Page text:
You can also vary your PAYG instalments in future periods. The ATO won’t apply penalties or charge interest to varied instalments for taxpayers within the impacted postcodes in the 2019–20 financial year.
If you’ve already lodged any quarterly activity statements for 2019-20, you can claim a credit (at item 5B) on your next activity statement for the instalment amount you paid in the previous quarters, to receive a refund of the amount paid.
You can also revise your latest lodged activity statement to nil and claim a credit for amounts previously paid.
If you realise you’ve made a mistake working out your PAYG instalment, you can correct it by lodging a revised activity statement or varying a subsequent instalment.
Of course, you may also be eligible for COVID-19 PAYG instalment concessions mentioned above.
Not in an affected postcode?
If you are impacted by the bushfires but you are not in an affected postcode (as included in the list on the ATO website), you can call the ATO’s Emergency Support Infoline on 1800 806 218 for assistance. The Commissioner of Taxation, Mr Chris Jordan, has said that he expects ATO staff to be “flexible, reasonable and pragmatic” when considering each request for assistance.
To be eligible for the amnesty, you must declare and pay your SG shortfalls and interest charges. Payments made during the amnesty can be claimed as tax deductions.
SG shortfalls for any quarter between 1 July 1992 and 31 March 2018 may be eligible for the amnesty if they haven’t been disclosed previously or aren’t subject to a current or previous audit.
Applications for the amnesty close at 11.59pm on 7 September 2020. The closing date cannot be changed, even if you are impacted by bushfires or COVID-19.
After the amnesty ends, the ATO’s ability to remit penalties applied as a result of an audit is limited by law. This means shortfalls will have a minimum penalty of 100% applied but can be as much as 200%.
The ATO has also said that its audit program will continue during the amnesty period.
How to apply for the amnesty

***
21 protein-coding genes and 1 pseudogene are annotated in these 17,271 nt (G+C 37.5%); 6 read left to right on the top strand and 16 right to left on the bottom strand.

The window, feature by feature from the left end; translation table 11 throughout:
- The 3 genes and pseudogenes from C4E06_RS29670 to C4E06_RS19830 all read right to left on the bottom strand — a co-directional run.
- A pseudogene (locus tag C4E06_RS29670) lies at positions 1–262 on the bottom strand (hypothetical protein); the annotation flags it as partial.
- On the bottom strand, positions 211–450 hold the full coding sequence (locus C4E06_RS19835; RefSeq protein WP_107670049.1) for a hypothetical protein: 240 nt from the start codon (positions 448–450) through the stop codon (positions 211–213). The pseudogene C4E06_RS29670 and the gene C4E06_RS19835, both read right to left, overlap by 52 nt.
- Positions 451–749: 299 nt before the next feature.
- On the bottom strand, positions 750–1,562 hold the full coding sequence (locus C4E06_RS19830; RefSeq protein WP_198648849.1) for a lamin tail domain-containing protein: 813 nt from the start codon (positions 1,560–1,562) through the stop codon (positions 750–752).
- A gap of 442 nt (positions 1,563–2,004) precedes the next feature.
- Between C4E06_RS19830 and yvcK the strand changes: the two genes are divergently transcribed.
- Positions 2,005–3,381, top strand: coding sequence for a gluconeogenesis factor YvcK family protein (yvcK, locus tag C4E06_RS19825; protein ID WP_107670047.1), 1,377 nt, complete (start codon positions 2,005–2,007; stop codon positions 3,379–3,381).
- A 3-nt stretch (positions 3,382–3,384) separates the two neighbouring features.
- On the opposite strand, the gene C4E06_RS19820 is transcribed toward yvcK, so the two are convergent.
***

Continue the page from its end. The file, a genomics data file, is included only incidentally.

To apply for the amnesty, you must lodge one approved SG amnesty form (XLS 613KB) per quarter. Do not use the SGC calculator in the Business Portal. The ATO website contains detailed instructions.
If you previously disclosed unpaid SG to the ATO in anticipation of the SG amnesty, you don’t need to lodge again or apply on the SG amnesty form. The ATO will review all disclosures received between 24 May 2018 and 6 March 2020 and advise you of your eligibility. The $20 per employee per quarter administration charge will be refunded if you meet the amnesty criteria.
The ATO has said that it will work with employers to establish a payment plan that is flexible to help them to continue making payments. These arrangements include:
- flexible payment terms and amounts which the ATO will adjust if circumstances change;
- the ability to extend the payment plan to beyond 7 September 2020, the end of the amnesty period – only payments made by 7 September 2020 will be deductible.
It is important to note that if you agree a payment plan with the ATO, but you are unable to maintain payments, you will be disqualified from the amnesty and the amnesty benefits will be removed. The disqualification will only apply to any unpaid quarters – the administration component of $20 per employee will be re-applied. The ATO will take your circumstances into account when deciding whether a Part 7 penalty should be applied.
Tip! Your tax agent can provide further advice on participating in the amnesty, based upon your particular circumstances
TaxWise® News is distributed by professional tax practitioners to provide information of general interest to their clients. The content of this newsletter does not constitute specific advice. Readers are encouraged to consult their tax adviser for advice on specific matters.